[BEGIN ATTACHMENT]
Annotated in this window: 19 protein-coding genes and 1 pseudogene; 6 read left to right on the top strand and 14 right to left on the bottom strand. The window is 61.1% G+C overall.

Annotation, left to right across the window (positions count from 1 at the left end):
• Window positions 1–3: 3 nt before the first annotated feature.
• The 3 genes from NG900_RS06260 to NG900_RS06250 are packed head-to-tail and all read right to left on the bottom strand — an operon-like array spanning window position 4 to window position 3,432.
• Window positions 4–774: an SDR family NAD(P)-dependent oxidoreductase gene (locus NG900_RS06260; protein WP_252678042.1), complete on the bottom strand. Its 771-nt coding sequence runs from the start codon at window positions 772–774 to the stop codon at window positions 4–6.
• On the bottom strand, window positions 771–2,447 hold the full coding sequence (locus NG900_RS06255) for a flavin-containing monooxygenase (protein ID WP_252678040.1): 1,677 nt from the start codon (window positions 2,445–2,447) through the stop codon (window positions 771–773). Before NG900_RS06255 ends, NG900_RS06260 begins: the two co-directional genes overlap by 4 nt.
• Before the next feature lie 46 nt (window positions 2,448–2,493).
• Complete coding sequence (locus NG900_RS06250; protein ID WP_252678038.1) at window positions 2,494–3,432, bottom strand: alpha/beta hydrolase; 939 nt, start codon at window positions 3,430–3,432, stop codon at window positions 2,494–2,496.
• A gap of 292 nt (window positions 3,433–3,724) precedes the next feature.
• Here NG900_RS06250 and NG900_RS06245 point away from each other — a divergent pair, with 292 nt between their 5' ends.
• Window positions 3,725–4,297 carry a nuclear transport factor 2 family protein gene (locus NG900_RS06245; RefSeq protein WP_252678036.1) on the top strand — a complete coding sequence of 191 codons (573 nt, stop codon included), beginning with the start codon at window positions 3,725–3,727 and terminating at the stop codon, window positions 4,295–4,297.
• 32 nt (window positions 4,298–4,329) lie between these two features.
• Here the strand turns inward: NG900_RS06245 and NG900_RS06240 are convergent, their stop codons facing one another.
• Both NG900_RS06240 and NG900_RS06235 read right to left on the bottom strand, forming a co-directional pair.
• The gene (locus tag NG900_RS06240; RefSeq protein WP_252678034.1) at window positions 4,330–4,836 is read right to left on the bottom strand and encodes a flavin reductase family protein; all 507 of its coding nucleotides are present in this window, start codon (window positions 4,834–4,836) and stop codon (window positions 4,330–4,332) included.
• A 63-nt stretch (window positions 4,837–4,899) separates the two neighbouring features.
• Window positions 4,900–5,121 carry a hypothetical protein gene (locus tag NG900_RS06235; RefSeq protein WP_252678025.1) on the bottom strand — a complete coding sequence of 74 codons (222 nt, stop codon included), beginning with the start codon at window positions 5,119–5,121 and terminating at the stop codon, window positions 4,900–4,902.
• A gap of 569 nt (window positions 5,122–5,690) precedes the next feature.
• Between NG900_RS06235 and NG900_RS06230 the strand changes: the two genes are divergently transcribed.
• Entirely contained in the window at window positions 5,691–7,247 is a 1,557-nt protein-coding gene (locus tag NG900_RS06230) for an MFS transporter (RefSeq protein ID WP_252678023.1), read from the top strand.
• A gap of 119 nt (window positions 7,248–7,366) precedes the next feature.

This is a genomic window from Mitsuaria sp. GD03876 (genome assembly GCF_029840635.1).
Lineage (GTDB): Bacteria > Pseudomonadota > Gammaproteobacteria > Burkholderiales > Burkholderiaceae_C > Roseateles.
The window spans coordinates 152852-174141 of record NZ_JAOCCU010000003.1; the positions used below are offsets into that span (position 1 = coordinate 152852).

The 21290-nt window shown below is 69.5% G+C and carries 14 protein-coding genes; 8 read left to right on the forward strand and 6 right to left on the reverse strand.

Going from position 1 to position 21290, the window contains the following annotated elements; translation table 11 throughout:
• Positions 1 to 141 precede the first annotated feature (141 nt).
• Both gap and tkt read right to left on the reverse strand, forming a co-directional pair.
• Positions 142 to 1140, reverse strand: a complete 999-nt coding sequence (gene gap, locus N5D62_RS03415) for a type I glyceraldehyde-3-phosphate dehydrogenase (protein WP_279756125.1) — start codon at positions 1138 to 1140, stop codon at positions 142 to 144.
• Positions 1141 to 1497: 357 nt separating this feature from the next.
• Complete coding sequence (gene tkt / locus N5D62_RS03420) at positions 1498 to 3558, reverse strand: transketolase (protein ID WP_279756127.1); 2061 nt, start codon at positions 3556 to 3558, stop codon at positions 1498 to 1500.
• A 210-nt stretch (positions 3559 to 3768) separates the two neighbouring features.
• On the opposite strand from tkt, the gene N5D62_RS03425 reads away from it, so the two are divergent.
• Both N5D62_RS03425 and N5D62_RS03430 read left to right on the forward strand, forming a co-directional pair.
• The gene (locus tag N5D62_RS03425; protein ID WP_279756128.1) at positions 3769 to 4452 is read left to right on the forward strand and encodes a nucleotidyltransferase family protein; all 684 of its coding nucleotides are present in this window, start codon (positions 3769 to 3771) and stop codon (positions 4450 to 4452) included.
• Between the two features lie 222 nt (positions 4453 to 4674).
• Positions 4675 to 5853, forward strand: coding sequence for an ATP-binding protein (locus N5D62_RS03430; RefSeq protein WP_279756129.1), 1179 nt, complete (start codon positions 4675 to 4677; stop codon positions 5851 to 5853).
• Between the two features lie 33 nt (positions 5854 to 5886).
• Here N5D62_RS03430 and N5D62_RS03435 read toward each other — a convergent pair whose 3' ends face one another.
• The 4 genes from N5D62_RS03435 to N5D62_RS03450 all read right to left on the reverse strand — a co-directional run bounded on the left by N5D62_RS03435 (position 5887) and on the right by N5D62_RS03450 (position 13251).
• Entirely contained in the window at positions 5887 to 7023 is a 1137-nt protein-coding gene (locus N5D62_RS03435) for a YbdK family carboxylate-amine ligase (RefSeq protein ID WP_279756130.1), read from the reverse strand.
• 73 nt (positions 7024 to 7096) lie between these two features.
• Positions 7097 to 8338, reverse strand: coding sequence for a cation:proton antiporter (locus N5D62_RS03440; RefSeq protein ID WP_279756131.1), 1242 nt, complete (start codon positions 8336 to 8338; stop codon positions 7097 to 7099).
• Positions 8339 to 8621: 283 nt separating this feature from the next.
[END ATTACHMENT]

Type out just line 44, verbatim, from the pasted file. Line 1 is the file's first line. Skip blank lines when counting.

• Positions 8339 to 8621: 283 nt separating this feature from the next.